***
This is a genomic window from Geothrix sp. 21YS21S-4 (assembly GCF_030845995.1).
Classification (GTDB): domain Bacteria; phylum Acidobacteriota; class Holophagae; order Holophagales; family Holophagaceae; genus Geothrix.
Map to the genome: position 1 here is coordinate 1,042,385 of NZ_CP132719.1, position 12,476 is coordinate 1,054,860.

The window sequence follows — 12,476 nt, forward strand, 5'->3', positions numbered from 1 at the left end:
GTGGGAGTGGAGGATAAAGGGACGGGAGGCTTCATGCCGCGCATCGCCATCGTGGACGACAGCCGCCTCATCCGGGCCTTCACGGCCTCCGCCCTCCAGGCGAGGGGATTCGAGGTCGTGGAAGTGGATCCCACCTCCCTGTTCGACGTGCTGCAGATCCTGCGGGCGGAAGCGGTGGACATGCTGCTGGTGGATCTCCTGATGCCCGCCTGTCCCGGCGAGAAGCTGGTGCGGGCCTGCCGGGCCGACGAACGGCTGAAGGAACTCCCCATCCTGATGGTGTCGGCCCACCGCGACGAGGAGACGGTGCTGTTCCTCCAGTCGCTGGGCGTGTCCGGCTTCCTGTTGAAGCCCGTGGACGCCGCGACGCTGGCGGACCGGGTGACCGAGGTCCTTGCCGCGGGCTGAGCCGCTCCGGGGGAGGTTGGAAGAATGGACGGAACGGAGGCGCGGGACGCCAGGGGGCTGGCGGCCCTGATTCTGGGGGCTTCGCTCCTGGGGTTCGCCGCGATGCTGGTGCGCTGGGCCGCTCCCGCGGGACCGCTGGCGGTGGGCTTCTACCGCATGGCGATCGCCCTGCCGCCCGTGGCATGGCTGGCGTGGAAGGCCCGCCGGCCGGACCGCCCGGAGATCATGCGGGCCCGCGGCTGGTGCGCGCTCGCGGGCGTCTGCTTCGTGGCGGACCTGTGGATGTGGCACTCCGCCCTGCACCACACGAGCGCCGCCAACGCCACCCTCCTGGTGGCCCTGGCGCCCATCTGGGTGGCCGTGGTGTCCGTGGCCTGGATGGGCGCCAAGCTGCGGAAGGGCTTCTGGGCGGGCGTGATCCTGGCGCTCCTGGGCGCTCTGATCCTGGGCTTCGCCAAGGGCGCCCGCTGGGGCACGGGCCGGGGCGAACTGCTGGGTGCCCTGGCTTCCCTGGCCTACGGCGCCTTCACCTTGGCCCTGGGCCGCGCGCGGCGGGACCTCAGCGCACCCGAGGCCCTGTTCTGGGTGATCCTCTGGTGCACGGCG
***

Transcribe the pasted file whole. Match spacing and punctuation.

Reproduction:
This is a genomic window from Geothrix sp. 21YS21S-4 (assembly GCF_030845995.1).
Classification (GTDB): domain Bacteria; phylum Acidobacteriota; class Holophagae; order Holophagales; family Holophagaceae; genus Geothrix.
Map to the genome: position 1 here is coordinate 1,042,385 of NZ_CP132719.1, position 12,476 is coordinate 1,054,860.

The window sequence follows — 12,476 nt, forward strand, 5'->3', positions numbered from 1 at the left end:
GTGGGAGTGGAGGATAAAGGGACGGGAGGCTTCATGCCGCGCATCGCCATCGTGGACGACAGCCGCCTCATCCGGGCCTTCACGGCCTCCGCCCTCCAGGCGAGGGGATTCGAGGTCGTGGAAGTGGATCCCACCTCCCTGTTCGACGTGCTGCAGATCCTGCGGGCGGAAGCGGTGGACATGCTGCTGGTGGATCTCCTGATGCCCGCCTGTCCCGGCGAGAAGCTGGTGCGGGCCTGCCGGGCCGACGAACGGCTGAAGGAACTCCCCATCCTGATGGTGTCGGCCCACCGCGACGAGGAGACGGTGCTGTTCCTCCAGTCGCTGGGCGTGTCCGGCTTCCTGTTGAAGCCCGTGGACGCCGCGACGCTGGCGGACCGGGTGACCGAGGTCCTTGCCGCGGGCTGAGCCGCTCCGGGGGAGGTTGGAAGAATGGACGGAACGGAGGCGCGGGACGCCAGGGGGCTGGCGGCCCTGATTCTGGGGGCTTCGCTCCTGGGGTTCGCCGCGATGCTGGTGCGCTGGGCCGCTCCCGCGGGACCGCTGGCGGTGGGCTTCTACCGCATGGCGATCGCCCTGCCGCCCGTGGCATGGCTGGCGTGGAAGGCCCGCCGGCCGGACCGCCCGGAGATCATGCGGGCCCGCGGCTGGTGCGCGCTCGCGGGCGTCTGCTTCGTGGCGGACCTGTGGATGTGGCACTCCGCCCTGCACCACACGAGCGCCGCCAACGCCACCCTCCTGGTGGCCCTGGCGCCCATCTGGGTGGCCGTGGTGTCCGTGGCCTGGATGGGCGCCAAGCTGCGGAAGGGCTTCTGGGCGGGCGTGATCCTGGCGCTCCTGGGCGCTCTGATCCTGGGCTTCGCCAAGGGCGCCCGCTGGGGCACGGGCCGGGGCGAACTGCTGGGTGCCCTGGCTTCCCTGGCCTACGGCGCCTTCACCTTGGCCCTGGGCCGCGCGCGGCGGGACCTCAGCGCACCCGAGGCCCTGTTCTGGGTGATCCTCTGGTGCACGGCG